Rather than being made up of the usual, recognisable enthuasists and idealists; these actions have been composed of a broader swathe of the UCD student body. These are the Science/engineering/vet/med type students who need extra library hours, those students who never before have taken a role in active dissent because usually the hours allocated for meetings and events by a movement dominated by arts students are hours in which they lock themselves in labs and compulsory lectures they have no chance of bunking for half the year.

The library staff have supported the occupation all the way, sitting back and watching it happen, leaving us to our own devices, letting us outside to the smoking area below the library and sneaking our friends in through the back door after Radiohead at the point. There is sometimes a tendency to simply seeing two aspects to the college community; academics and students. there is a third forgotten strata; cleaners, librarians, technicians and so on those that keep the college ticking over functionally; those for whom the college represents a workplace rather than a place of research or study. It is probably not surprising to see that it is from this strata that most support for the sit ins emerges. While some have vocally supported the sit ins in their lectures after lecture addresses from union activists; the academics are strongly fucking noticeable by their absence in these events. Good to see the academic Marxists, radical social theorists and all those others leave it at the lecture and office door. If academia ever represented a containment and isolation of dissent within texts then here you go.

Today saw a 3/4 full bus leave UCD for a USI National Demo in town. In one way this can be interpreted as a negative sign. I'd propose a different reading of events. Tonight saw a a mass of people engage in an effective form of action which has galvanised support across the college and left the college authorities scratching their heads in embarrassment. Some will say that there is a higher turn out because people are here for the experience, the buzz and to piss about in the library with their mates. So what if many are? They have still cut across the colleges authority in refusing to obey its dictates on opening and closing hours; and are willing to face disciplinary measures as a result of this. That this confidence has arisen because of the collective nature of the occupation, the collective confidence of those taking part should be of no surprise.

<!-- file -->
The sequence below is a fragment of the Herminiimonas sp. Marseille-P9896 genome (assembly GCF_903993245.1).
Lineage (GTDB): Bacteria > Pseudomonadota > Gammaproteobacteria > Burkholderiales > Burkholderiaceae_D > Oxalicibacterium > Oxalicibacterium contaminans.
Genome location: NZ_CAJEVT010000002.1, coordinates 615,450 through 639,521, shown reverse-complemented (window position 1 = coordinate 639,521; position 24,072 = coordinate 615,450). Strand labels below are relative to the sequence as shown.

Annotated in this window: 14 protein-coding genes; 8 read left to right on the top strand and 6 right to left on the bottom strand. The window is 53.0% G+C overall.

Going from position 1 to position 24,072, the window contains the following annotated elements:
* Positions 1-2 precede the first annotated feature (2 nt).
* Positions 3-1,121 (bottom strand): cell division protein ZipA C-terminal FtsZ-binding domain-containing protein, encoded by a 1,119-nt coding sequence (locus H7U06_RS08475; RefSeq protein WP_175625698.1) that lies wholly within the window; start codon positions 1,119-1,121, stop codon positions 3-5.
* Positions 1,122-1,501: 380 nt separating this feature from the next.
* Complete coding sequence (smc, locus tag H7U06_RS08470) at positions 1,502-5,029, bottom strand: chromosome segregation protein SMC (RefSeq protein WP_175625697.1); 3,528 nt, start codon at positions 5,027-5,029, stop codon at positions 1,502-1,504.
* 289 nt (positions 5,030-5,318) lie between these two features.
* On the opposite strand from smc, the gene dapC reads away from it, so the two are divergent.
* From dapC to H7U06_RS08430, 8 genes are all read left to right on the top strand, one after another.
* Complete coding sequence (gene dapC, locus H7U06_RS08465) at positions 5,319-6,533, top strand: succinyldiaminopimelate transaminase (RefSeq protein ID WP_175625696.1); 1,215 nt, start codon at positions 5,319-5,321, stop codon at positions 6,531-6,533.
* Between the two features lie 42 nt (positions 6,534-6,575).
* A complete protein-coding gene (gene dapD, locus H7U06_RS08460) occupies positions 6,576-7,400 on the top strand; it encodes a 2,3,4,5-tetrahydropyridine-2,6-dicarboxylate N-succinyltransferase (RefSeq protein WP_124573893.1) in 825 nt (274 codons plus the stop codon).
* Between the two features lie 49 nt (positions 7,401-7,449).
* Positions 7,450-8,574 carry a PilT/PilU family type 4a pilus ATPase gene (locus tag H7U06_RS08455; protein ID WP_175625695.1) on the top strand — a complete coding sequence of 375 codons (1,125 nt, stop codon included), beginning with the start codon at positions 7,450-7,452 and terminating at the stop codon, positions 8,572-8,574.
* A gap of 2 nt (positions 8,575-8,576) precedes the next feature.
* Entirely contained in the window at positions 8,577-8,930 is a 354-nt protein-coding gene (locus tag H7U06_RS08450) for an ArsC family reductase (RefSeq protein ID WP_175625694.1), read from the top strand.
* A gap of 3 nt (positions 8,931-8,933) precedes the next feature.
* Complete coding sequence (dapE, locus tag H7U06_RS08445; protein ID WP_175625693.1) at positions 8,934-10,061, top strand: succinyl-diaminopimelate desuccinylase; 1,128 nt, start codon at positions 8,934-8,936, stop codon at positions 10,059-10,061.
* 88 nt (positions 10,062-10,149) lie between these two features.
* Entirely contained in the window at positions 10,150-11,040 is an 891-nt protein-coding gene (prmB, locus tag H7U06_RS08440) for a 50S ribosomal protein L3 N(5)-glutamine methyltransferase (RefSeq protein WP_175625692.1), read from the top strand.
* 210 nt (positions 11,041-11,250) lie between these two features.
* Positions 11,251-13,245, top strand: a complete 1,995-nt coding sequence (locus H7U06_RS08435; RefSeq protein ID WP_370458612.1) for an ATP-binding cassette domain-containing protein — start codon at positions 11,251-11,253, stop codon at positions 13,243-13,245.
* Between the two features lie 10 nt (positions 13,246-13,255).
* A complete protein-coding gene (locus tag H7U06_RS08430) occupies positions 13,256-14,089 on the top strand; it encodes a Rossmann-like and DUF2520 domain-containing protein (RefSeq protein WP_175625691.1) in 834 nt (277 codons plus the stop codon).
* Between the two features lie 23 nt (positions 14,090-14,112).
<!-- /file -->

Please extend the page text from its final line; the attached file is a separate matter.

Maybe it doesn't suggest a disappointing downturn in student consciousness that so few turned out for USI today. Maybe students are just discerning about what forms of protest are most effective when two clear options are presented to them. The two options presented to UCD students today were simple. To march around town in what unfortunately has become an annual sham, where USI Leaders cheer lead from a platform and feign radical rhetoric as we whoop from behind the police pen, before they ask us all to piss off home our job is done now that the Star have a wonderful back ground for the mornings photographs. Where student leaders handcuff themselves to the railings of the Dáil and helpfully uncuff themselves after a few moments of choice poses for photographs.

That students are treated like consumers in vain attempts to sell them a product packaged to resemble something like dissent, with no role in its organisation, merely to consume it at the behest of some bloke noone recognises (apparently he's USI, well thats what the t-shirt says, innit? Fuck it i didnt vote for him...) is one aspect that probably has undermined participation in these events.

The other option was to partake in a protest where everybody played a part, in which everyone had the option of playing a role in its organisation and rather than being the witnesses to its futility, could see its fruits unfurl as they engaged in it. That is direct action and I for one are glad to see the choice they made. Meetings that have taken place with the president and incoming president has seen them vocally agree with us. Now the issue is to force their hands into finding the funding needed and rather than tailing the governments ideological agenda (as they did with fees) openly oppose it and side with the fight for an open public and free education system for all. As a temporary measure we should continue and normalise these sit-ins till midnight as a means of directly creating more studying hours while escalating protests elsewhere.

Hopefully we can see more of this shit around Irish campuses. Its called direct action, and it works.

Originally published at